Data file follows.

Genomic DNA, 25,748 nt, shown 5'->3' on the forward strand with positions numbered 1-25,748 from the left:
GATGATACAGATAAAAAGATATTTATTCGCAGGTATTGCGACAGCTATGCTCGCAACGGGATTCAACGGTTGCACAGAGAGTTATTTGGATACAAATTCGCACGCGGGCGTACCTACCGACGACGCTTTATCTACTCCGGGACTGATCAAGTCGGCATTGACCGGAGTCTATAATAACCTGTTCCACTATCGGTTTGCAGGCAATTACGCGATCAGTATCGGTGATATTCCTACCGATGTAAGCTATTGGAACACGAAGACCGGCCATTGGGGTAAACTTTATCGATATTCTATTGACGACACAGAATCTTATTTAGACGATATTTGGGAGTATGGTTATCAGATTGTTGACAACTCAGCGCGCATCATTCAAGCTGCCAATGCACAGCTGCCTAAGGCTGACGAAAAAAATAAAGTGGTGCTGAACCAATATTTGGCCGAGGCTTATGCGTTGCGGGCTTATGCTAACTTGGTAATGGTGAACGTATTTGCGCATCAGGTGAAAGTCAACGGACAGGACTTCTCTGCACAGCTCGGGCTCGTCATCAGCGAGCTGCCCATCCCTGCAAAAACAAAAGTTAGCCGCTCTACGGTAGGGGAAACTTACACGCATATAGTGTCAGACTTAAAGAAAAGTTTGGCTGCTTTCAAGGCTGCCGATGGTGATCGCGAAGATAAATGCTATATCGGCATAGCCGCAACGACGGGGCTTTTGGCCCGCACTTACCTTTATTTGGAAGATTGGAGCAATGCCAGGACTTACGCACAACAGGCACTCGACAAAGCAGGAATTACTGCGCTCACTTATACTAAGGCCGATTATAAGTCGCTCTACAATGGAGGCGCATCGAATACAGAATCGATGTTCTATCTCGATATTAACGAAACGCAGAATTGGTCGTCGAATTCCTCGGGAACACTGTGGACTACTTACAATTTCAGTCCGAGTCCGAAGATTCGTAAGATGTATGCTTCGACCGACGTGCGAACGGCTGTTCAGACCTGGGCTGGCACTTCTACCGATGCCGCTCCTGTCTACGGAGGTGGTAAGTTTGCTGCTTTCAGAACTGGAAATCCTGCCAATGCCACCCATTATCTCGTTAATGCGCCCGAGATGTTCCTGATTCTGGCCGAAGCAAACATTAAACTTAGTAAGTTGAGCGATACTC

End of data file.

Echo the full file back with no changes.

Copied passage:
Genomic DNA, 25,748 nt, shown 5'->3' on the forward strand with positions numbered 1-25,748 from the left:
GATGATACAGATAAAAAGATATTTATTCGCAGGTATTGCGACAGCTATGCTCGCAACGGGATTCAACGGTTGCACAGAGAGTTATTTGGATACAAATTCGCACGCGGGCGTACCTACCGACGACGCTTTATCTACTCCGGGACTGATCAAGTCGGCATTGACCGGAGTCTATAATAACCTGTTCCACTATCGGTTTGCAGGCAATTACGCGATCAGTATCGGTGATATTCCTACCGATGTAAGCTATTGGAACACGAAGACCGGCCATTGGGGTAAACTTTATCGATATTCTATTGACGACACAGAATCTTATTTAGACGATATTTGGGAGTATGGTTATCAGATTGTTGACAACTCAGCGCGCATCATTCAAGCTGCCAATGCACAGCTGCCTAAGGCTGACGAAAAAAATAAAGTGGTGCTGAACCAATATTTGGCCGAGGCTTATGCGTTGCGGGCTTATGCTAACTTGGTAATGGTGAACGTATTTGCGCATCAGGTGAAAGTCAACGGACAGGACTTCTCTGCACAGCTCGGGCTCGTCATCAGCGAGCTGCCCATCCCTGCAAAAACAAAAGTTAGCCGCTCTACGGTAGGGGAAACTTACACGCATATAGTGTCAGACTTAAAGAAAAGTTTGGCTGCTTTCAAGGCTGCCGATGGTGATCGCGAAGATAAATGCTATATCGGCATAGCCGCAACGACGGGGCTTTTGGCCCGCACTTACCTTTATTTGGAAGATTGGAGCAATGCCAGGACTTACGCACAACAGGCACTCGACAAAGCAGGAATTACTGCGCTCACTTATACTAAGGCCGATTATAAGTCGCTCTACAATGGAGGCGCATCGAATACAGAATCGATGTTCTATCTCGATATTAACGAAACGCAGAATTGGTCGTCGAATTCCTCGGGAACACTGTGGACTACTTACAATTTCAGTCCGAGTCCGAAGATTCGTAAGATGTATGCTTCGACCGACGTGCGAACGGCTGTTCAGACCTGGGCTGGCACTTCTACCGATGCCGCTCCTGTCTACGGAGGTGGTAAGTTTGCTGCTTTCAGAACTGGAAATCCTGCCAATGCCACCCATTATCTCGTTAATGCGCCCGAGATGTTCCTGATTCTGGCCGAAGCAAACATTAAACTTAGTAAGTTGAGCGATACTC